Forum for Science, Industry and Business

Sponsored by:     3M 
Search our Site:

 

New algorithm significantly improves imaging for full-body MRIs

05.05.2011
A new study reveals an improved algorithm that can dramatically improve how radiologists capture and interpret full-body MRIs, particularly in the abdominal region.

Motion artifacts in MRIs, such as patient movement, often appear as ghosting artifacts which may obscure clinical information says Dr. Candice Bookwalter, presenting author for the study.

"Almost every acquisition during an MR abdominal exam requires a breath hold to limit motion. For example, a routine liver exam includes at least nine breath holds. Even with fast imaging techniques, these breath holds are often long and difficult for patients, and failed breath holds are almost always identified only after image acquisition. This is particularly problematic in timed post-contrast imaging," she says.

She and her team developed the Motion Artifact Removal by Retrospective Resolution Reduction (MARs) algorithm to identify the transition between a breath hold and free breathing to allow for better retrospective reviews of the image and to reduce the need for additional imaging. Dr. Bookwalter says, "MARs detected and removed motion corrupted data automatically in our asymptomatic volunteers and patients, which improved the overall image quality."

In the study performed at the University Hospital at Case Medical Center, Case Western Reserve University, Dr. Bookwalter and her colleagues successfully showed how the MARs technique allows radiologists and technicians to create clinically useful images, even in the presence of motion. She is confident that this algorithm will be useful tool for image interpretation. She says, "The MARs algorithm requires very little alteration of the clinical MR protocol. We envision the final application of this technique to be completely automatic and likely applied by the clinical technologist prior to presentation to the radiologist."

Dr. Bookwalter will deliver a presentation on this study on Thursday, May 5, 2011 at the 2011 ARRS Annual Meeting at the Hyatt Regency Chicago.

Keri Sperry | EurekAlert!
Further information:
http://www.arrs.org

More articles from Medical Engineering:

nachricht Novel chip-based gene expression tool analyzes RNA quickly and accurately
18.01.2018 | University of Illinois College of Engineering

nachricht Potentially life-saving health monitor technology designed by Sussex University physicists
10.01.2018 | University of Sussex

All articles from Medical Engineering >>>

The most recent press releases about innovation >>>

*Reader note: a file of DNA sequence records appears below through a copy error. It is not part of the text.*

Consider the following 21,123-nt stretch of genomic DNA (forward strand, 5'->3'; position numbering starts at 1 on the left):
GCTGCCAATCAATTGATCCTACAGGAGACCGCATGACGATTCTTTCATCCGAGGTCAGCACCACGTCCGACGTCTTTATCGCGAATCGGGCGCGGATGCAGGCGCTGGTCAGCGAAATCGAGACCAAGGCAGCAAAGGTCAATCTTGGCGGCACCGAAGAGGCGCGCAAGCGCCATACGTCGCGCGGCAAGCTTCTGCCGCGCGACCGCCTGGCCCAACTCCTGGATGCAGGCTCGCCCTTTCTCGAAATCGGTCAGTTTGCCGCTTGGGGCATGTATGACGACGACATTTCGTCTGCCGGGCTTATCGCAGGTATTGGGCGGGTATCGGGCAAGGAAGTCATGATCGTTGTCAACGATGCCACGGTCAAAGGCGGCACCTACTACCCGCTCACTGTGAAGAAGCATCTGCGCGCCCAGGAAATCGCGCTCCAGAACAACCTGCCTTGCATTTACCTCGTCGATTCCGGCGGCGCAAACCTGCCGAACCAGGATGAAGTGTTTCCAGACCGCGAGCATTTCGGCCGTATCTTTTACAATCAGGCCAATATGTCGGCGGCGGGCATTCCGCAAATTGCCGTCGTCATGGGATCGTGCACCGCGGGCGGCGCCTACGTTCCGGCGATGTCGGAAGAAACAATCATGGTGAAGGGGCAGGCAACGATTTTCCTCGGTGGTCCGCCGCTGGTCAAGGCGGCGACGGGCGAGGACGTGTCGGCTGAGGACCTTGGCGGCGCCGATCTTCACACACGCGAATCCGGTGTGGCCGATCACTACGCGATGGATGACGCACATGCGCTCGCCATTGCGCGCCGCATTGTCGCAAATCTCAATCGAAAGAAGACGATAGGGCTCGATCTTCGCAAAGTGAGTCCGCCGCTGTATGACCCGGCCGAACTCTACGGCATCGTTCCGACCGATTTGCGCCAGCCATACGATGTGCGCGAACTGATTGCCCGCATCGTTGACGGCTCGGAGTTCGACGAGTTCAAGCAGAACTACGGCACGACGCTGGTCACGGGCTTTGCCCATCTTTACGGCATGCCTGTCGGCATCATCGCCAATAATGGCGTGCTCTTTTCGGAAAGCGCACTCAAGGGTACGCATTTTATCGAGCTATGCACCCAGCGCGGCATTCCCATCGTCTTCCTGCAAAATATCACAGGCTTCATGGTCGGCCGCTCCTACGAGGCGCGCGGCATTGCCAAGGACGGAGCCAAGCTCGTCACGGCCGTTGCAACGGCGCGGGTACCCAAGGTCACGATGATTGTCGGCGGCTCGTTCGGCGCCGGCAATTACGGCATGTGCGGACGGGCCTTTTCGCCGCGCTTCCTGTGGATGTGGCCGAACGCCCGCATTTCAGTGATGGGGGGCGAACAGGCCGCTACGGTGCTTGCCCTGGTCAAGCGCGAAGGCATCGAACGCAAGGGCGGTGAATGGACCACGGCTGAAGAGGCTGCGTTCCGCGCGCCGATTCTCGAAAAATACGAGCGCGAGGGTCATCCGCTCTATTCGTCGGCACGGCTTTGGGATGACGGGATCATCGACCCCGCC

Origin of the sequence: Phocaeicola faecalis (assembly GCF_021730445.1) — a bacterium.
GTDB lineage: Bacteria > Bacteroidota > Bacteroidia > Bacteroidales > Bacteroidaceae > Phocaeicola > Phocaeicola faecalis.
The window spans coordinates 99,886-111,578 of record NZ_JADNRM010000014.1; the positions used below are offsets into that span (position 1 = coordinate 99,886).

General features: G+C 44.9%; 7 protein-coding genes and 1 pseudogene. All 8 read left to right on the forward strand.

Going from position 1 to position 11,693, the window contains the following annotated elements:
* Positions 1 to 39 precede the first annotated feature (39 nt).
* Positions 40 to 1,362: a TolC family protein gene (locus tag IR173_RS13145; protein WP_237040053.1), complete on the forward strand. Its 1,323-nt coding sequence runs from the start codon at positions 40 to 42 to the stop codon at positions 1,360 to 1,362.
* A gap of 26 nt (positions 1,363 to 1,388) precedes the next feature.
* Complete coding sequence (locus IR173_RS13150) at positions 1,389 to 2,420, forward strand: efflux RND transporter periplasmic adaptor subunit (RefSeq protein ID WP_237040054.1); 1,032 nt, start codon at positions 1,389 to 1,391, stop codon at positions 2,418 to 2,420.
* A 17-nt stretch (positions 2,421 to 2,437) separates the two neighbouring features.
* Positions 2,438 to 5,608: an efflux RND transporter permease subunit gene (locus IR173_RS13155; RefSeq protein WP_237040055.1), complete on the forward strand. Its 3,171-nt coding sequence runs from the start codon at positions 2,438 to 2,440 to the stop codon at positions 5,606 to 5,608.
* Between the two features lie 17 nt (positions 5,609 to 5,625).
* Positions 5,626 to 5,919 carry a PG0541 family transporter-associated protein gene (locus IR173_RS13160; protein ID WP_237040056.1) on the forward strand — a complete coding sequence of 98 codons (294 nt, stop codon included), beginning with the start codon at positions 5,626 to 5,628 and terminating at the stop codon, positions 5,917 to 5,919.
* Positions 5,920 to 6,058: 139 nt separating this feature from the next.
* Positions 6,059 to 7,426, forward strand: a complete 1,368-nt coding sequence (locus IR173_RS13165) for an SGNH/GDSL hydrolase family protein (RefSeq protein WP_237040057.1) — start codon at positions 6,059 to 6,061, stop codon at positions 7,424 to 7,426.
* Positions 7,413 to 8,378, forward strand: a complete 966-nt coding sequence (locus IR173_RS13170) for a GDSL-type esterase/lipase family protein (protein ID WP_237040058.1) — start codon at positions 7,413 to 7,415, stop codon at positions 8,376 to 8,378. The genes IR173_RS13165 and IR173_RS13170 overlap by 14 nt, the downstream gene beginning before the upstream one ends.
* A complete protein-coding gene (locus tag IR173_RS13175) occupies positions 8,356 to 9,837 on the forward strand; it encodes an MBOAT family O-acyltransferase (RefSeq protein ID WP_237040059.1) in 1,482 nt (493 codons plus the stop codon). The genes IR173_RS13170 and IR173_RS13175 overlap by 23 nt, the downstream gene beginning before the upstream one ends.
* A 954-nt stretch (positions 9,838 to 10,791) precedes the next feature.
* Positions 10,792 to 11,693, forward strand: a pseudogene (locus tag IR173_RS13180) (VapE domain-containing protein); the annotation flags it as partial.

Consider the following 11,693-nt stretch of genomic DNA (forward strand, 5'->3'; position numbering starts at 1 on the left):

Die letzten 5 Focus-News des innovations-reports im Überblick:

Im Focus: Artificial agent designs quantum experiments

On the way to an intelligent laboratory, physicists from Innsbruck and Vienna present an artificial agent that autonomously designs quantum experiments. In initial experiments, the system has independently (re)discovered experimental techniques that are nowadays standard in modern quantum optical laboratories. This shows how machines could play a more creative role in research in the future.

We carry smartphones in our pockets, the streets are dotted with semi-autonomous cars, but in the research laboratory experiments are still being designed by...

Im Focus: Scientists decipher key principle behind reaction of metalloenzymes

So-called pre-distorted states accelerate photochemical reactions too

What enables electrons to be transferred swiftly, for example during photosynthesis? An interdisciplinary team of researchers has worked out the details of how...

Im Focus: The first precise measurement of a single molecule's effective charge

For the first time, scientists have precisely measured the effective electrical charge of a single molecule in solution. This fundamental insight of an SNSF Professor could also pave the way for future medical diagnostics.

Electrical charge is one of the key properties that allows molecules to interact. Life itself depends on this phenomenon: many biological processes involve...

Im Focus: Paradigm shift in Paris: Encouraging an holistic view of laser machining

At the JEC World Composite Show in Paris in March 2018, the Fraunhofer Institute for Laser Technology ILT will be focusing on the latest trends and innovations in laser machining of composites. Among other things, researchers at the booth shared with the Aachen Center for Integrative Lightweight Production (AZL) will demonstrate how lasers can be used for joining, structuring, cutting and drilling composite materials.

No other industry has attracted as much public attention to composite materials as the automotive industry, which along with the aerospace industry is a driver...

Im Focus: Room-temperature multiferroic thin films and their properties

Scientists at Tokyo Institute of Technology (Tokyo Tech) and Tohoku University have developed high-quality GFO epitaxial films and systematically investigated their ferroelectric and ferromagnetic properties. They also demonstrated the room-temperature magnetocapacitance effects of these GFO thin films.

Multiferroic materials show magnetically driven ferroelectricity. They are attracting increasing attention because of their fascinating properties such as...

All Focus news of the innovation-report >>>

Anzeige

Anzeige

Event News

10th International Symposium: “Advanced Battery Power – Kraftwerk Batterie” Münster, 10-11 April 2018

08.01.2018 | Event News

See, understand and experience the work of the future

11.12.2017 | Event News

Innovative strategies to tackle parasitic worms

08.12.2017 | Event News

 
Latest News

Let the good tubes roll

19.01.2018 | Materials Sciences

How cancer metastasis happens: Researchers reveal a key mechanism

19.01.2018 | Health and Medicine

Meteoritic stardust unlocks timing of supernova dust formation

19.01.2018 | Physics and Astronomy

VideoLinks
B2B-VideoLinks
More VideoLinks >>>